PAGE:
{HIPAA Information}


   1. HIPAA – Health Insurance Portability and Accountability Act

  • Passed 1996, enforced 2003, updated through the years.
  • HITECH – Health Information Technology for Economic and Clinical Health Act – part of the American Recovery and Reinvestment Act of 2009 which gave incentives related to implementing and using electronic health records.
  • HITECH widens the scope of privacy and security protections available under the original HIPAA rulings and gives specific guidelines health care providers and health plans must abide with.

   2. HITECH provisions:

  • Changes to our Notice of Privacy
    • Need an authorization for marketing purposes
    • Need to notify patients if their PHI has been disclosed inappropriately.
    • Document that patients have the right to withhold information from Healthcare Plans if they pay in full for services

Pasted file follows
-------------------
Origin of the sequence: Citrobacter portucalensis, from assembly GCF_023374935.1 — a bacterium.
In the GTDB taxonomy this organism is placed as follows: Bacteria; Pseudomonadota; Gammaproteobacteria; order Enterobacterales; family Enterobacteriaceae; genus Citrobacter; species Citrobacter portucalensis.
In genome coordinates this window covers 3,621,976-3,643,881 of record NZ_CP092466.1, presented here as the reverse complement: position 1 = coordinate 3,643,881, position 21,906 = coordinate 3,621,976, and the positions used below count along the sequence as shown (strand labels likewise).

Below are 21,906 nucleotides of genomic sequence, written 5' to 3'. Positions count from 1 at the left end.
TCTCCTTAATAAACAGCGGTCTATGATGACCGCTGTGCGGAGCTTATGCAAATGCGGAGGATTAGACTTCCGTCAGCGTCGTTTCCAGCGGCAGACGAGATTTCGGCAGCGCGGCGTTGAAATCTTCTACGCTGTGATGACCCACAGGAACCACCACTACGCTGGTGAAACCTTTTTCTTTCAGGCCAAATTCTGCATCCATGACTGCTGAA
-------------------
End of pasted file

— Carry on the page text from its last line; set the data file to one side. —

• No disclosure of genetic information may be made for insurance underwriting purposes.
  • Strengthen the limitations on the use and disclosure of protected health information for marketing and fundraising purposes, requiring authorization.
  • Business Associate agreement changes to make those companies follow HIPAA guidelines as well.
  • Changes to the enforcement rules to incorporate increased and tiered civil money penalty structure provided by the HITECH act.
  • Breach notification for unsecured protected health information under the HITECH act, replaces the breach notifications rule’s harm threshold with a more objective standard. No longer is it necessary to show a patient experienced harm by the disclosure. Opens the door for litigation when a patients records are released in error, they no longer need to show damage….